Электоральные истоки роста популизма в Европе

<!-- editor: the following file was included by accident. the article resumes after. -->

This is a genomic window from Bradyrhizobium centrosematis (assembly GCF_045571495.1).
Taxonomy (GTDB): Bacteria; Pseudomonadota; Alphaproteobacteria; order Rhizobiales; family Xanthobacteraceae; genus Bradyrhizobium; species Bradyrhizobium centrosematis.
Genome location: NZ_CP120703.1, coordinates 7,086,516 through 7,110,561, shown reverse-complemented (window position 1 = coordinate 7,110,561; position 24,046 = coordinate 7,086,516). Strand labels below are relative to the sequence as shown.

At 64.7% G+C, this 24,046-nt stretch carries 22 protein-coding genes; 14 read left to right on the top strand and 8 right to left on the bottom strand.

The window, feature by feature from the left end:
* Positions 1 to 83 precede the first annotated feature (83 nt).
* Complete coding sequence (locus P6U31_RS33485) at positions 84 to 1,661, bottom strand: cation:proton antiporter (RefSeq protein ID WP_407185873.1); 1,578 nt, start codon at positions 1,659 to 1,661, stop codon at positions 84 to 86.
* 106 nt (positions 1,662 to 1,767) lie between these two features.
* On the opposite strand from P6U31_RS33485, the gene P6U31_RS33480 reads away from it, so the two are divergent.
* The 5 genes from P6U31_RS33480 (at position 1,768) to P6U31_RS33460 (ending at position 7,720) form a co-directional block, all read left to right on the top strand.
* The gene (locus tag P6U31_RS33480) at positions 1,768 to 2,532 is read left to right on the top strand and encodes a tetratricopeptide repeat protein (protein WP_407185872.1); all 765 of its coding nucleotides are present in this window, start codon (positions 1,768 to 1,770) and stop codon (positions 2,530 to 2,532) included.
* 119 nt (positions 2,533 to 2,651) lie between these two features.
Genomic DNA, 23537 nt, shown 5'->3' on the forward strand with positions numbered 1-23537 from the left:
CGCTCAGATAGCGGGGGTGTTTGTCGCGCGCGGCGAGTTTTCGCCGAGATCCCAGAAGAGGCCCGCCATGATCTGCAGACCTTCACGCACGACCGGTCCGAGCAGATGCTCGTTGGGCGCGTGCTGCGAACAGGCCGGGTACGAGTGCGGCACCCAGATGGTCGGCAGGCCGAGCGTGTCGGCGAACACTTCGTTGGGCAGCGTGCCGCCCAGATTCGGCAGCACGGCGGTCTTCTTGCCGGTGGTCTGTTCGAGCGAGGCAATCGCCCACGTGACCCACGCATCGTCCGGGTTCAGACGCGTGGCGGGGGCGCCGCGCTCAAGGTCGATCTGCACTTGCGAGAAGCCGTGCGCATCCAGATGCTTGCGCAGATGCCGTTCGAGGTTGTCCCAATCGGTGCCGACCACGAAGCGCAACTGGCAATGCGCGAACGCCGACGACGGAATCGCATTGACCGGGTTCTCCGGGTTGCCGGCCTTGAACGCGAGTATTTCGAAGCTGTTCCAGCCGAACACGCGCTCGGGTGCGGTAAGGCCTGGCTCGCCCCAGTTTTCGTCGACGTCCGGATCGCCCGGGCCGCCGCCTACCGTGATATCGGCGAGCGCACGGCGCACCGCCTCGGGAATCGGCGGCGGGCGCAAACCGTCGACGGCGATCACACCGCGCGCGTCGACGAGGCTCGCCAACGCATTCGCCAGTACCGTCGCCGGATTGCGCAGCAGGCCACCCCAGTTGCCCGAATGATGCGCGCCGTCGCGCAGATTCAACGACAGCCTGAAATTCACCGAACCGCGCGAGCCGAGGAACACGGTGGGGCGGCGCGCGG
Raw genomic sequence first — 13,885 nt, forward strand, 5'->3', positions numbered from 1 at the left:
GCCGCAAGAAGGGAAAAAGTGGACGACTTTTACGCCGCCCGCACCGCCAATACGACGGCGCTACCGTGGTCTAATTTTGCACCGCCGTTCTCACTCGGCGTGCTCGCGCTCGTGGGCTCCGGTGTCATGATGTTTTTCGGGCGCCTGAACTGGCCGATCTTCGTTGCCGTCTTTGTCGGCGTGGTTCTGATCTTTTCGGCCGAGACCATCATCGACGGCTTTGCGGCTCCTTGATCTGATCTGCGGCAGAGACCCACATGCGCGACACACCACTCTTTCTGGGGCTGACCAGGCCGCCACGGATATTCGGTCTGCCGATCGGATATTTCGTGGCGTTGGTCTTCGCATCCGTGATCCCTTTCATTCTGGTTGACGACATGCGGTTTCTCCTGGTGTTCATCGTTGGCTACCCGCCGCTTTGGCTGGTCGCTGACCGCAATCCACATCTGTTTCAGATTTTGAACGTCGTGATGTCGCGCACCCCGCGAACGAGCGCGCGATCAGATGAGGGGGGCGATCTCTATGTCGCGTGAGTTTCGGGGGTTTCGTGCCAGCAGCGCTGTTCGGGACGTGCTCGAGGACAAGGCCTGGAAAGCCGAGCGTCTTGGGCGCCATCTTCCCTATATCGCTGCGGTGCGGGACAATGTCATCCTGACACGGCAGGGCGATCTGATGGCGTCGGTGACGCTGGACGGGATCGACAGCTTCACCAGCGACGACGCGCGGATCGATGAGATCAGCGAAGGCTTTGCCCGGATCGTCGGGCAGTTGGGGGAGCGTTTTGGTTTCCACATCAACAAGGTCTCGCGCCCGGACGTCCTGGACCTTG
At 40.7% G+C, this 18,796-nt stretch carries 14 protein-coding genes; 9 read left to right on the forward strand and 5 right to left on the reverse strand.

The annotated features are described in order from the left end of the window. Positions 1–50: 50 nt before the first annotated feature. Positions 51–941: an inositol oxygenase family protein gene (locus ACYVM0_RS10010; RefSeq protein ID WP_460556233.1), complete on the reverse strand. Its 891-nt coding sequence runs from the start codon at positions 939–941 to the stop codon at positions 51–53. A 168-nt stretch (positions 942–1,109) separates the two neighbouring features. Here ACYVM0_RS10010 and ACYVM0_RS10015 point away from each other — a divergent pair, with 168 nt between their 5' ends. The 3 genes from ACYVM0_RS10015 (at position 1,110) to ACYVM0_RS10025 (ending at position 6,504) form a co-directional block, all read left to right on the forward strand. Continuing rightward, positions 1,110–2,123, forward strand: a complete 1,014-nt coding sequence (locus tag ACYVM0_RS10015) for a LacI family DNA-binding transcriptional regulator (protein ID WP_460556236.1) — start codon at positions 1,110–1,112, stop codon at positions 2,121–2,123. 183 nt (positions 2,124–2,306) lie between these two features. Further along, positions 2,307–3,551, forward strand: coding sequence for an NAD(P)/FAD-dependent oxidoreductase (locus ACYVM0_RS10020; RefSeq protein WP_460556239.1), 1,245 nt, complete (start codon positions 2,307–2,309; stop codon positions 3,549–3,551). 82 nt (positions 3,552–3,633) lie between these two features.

This article examines the long-term causes behind the populist boom in Europe in the 2010s. The article tests three hypotheses concerning the structural transformation of the political spectrum, electoral competition between parties, or another explanation for this phenomenon. The methods for testing hypotheses were the spatial measurement of shifts in party positions based on the CHES and MARPOR databases, together with the analysis of electoral dynamics and regression of votes for different groups of parties. According to the findings, the growing popularity of populists has its roots in the reorientation of party systems in Europe to reflect a new, non-economic cleavage instead of the traditional left-right division of parties. Meanwhile, this process does not unfold instantly and linearly. In our opinion, at the present stage the growth of votes for populist parties is due to the weakened attractiveness of mainstream parties, which coincided with the reorientation of the populists themselves to reflect a less narrow demand of voters. The future of European populists thus largely depends on whether their choice of target groups was correct and whether they can retain these voters in the longer term.